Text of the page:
The health of a democracy depends on the choice of representatives and leaders, which in turn is directly linked to the way political parties function and the manner in which elections are conducted. While we have outstanding men and women in public life, flawed electoral process is increasingly alienating public-spirited citizens from the political and electoral arena. The persons best equipped to represent the people find it impossible to be elected by adhering to law and propriety. If elected, decent citizens cannot survive for long in elected public office without resorting to, or conniving in, dishonest methods. Even if they survive in office, their ability to promote public good is severely restricted.

People of India have often been changing governments and elected representatives. However, this change of players has little real impact on the nature of governance. Even if all those elected lose, and all losers are elected, the outcome is not substantially altered. This sad situation calls for a change in the rules of the game, and citizens cannot be content with mere change of players.

Nothing is more important in today’s India than political and electoral reforms to transform the nature of politics and governance, and to restore public confidence. Many reforms have been suggested from time to time, and some have been implemented.  FDR has been a pioneer for the several electoral and political reforms initiated in the country. The various advocacy efforts of FDR have led to the enactment of following important laws and reforms:

Towards Decriminalization of Politics

  • Disclosure of criminal records, property affidavits along with nomination papers made compulsory
  • Supreme Court’s order for immediate disqualification of convicted legislators in 2013

Political party funding-The Election and Other Related Laws (Amendment) Act, 2003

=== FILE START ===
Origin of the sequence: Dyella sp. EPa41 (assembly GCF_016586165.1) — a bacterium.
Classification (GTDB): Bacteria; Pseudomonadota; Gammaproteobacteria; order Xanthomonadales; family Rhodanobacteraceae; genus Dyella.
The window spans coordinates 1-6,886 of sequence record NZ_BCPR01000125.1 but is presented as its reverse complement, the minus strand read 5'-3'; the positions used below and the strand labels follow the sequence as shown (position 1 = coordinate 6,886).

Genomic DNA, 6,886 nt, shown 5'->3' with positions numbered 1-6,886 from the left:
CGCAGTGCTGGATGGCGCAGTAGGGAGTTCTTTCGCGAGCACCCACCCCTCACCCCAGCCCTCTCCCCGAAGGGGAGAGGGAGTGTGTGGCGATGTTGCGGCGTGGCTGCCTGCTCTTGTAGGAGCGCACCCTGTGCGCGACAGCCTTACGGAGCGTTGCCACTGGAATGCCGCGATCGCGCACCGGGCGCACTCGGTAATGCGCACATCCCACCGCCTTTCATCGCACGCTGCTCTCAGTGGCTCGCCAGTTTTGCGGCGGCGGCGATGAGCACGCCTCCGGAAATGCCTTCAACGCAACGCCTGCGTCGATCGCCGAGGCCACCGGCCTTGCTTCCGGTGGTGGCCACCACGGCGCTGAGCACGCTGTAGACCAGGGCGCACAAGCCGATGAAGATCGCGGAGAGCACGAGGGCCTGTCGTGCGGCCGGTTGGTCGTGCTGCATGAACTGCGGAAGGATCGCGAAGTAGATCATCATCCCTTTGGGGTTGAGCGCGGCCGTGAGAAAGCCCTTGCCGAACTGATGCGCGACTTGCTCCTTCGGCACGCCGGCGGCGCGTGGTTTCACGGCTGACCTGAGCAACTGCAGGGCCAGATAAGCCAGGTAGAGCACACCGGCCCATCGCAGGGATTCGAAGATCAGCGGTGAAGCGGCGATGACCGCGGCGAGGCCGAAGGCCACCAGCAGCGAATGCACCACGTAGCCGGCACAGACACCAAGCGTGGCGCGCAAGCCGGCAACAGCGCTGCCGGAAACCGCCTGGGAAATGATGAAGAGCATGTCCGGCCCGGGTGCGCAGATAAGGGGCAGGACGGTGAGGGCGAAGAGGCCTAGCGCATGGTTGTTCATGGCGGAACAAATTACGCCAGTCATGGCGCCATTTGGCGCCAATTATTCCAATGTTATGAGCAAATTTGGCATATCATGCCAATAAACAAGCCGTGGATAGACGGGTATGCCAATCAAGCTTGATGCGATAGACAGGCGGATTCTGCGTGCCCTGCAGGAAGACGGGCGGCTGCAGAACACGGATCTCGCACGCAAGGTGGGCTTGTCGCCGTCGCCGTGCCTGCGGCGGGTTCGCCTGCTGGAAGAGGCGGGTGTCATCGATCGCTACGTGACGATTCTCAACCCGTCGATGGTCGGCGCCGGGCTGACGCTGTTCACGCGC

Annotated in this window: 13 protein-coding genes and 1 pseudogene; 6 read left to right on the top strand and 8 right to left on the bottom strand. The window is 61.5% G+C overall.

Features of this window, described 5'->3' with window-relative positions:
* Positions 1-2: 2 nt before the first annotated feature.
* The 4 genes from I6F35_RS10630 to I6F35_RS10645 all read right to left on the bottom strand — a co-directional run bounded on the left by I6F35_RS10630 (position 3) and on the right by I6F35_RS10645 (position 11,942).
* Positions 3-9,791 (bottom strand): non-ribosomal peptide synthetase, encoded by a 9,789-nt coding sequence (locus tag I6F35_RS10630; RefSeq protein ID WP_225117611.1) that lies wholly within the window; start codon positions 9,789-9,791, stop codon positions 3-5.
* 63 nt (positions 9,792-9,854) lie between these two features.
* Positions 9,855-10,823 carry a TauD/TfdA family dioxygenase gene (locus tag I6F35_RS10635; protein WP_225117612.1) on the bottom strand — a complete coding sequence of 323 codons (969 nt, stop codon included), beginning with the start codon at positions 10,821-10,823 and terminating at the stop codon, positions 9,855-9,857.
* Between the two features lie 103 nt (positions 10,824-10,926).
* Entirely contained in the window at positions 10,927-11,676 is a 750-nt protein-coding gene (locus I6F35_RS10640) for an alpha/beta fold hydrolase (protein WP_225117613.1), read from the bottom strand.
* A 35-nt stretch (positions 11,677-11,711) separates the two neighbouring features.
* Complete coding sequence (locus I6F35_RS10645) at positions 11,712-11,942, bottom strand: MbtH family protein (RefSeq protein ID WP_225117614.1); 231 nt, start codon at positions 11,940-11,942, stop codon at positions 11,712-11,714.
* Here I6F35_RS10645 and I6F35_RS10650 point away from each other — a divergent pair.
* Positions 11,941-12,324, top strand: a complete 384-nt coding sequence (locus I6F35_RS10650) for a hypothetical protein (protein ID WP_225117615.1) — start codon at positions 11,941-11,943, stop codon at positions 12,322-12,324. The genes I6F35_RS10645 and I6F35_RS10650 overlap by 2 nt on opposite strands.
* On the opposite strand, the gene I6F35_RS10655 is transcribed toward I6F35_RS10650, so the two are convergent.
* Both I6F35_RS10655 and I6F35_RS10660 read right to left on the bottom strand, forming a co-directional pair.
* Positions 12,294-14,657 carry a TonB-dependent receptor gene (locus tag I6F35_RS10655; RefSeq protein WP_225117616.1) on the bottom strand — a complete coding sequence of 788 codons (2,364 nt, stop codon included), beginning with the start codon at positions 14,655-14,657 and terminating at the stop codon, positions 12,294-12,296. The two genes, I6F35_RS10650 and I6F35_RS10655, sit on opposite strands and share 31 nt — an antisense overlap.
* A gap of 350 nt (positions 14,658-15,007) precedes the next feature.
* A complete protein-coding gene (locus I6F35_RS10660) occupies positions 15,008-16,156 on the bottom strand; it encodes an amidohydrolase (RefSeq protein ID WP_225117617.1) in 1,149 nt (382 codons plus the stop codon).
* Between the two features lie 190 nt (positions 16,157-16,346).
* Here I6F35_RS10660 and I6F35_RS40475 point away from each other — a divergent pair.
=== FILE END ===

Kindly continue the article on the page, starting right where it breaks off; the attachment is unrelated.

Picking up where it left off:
• Full tax exemption to individuals and corporates on all contributions to political parties
  • Mandatory disclosure of party finances and contributions over Rs 20,000 to Election Commission

The Constitution (Ninety first Amendment) Act, 2003

  • Limitation on the size of Council of Ministers – Number restricted to 15 % of the strength of the lower house
  • Strengthening Anti-defection lawMaking it mandatory for all those switching political sides – whether singly or in groups – to resign their legislative membership and seek re-election, and also bar legislators from holding, post-defection, any office of profit

Voting rights for NRIs from 2010

  • Conducted research in the necessary legal and regulatory reforms for providing voting rights for Non-Resident Indians (NRIs) in collaboration with NRI advocacy groups from across the world.  These were submitted to the Government of India (GoI) in 2009 and 2010 which were followed by the landmark amendment to the “Representation of People (RP) Act”, resulting in NRIs getting the right to vote for the first time in 2010
  • Made specific recommendations towards enabling the use of Information&Communication and Internet based technology to facilitate easier, safe and secure voting

Voter registration made simple, transparent, and accessible for the following

  • Enrollment of voters
  • Verification and correction of voters’ particulars
  • Deletion of ineligible and bogus voters
  • Mapping of polling booths to individual voter IDs/EPIC
  • ‘365 days, 24×7’ access to voter details, anywhere in the country, through Multiple interfaces (computers, SMSes, automated telephone messages etc.)
  • Voters list in each polling station

Other Reforms under consideration

However, more systemic reforms are needed to address the problems of money power, decline of national political parties and abdication of the best and the brightest.  Such a reform must be broadly acceptable, easily achievable, and must have minimal risk of unintended negative consequences. Therefore, FDR is strongly advocating for the following:

    • Removal of the significance of the marginal vote -Mixed Proportional Representation system– Best suited Model for India.
    • Decriminalization of Politics-Stringent disqualification norms
    • Clear Separation of Powers at the State and Local Levels through Direct Election of Head of Government
    • Internal democracy in political parties
    • Compulsory voting
    • Timely conduct of elections – Election Commission’s functioning
    • Reducing the Burden of “imposed‟ elections – Candidates contesting from multiple constituencies and/or causing bye-elections.
    • Criteria for registration of political parties – Deregistration of defunct political parties.
    • Minimizing the number of non-serious electoral candidates – Need for increasing the security deposit of candidates.
  • State Funding of political parties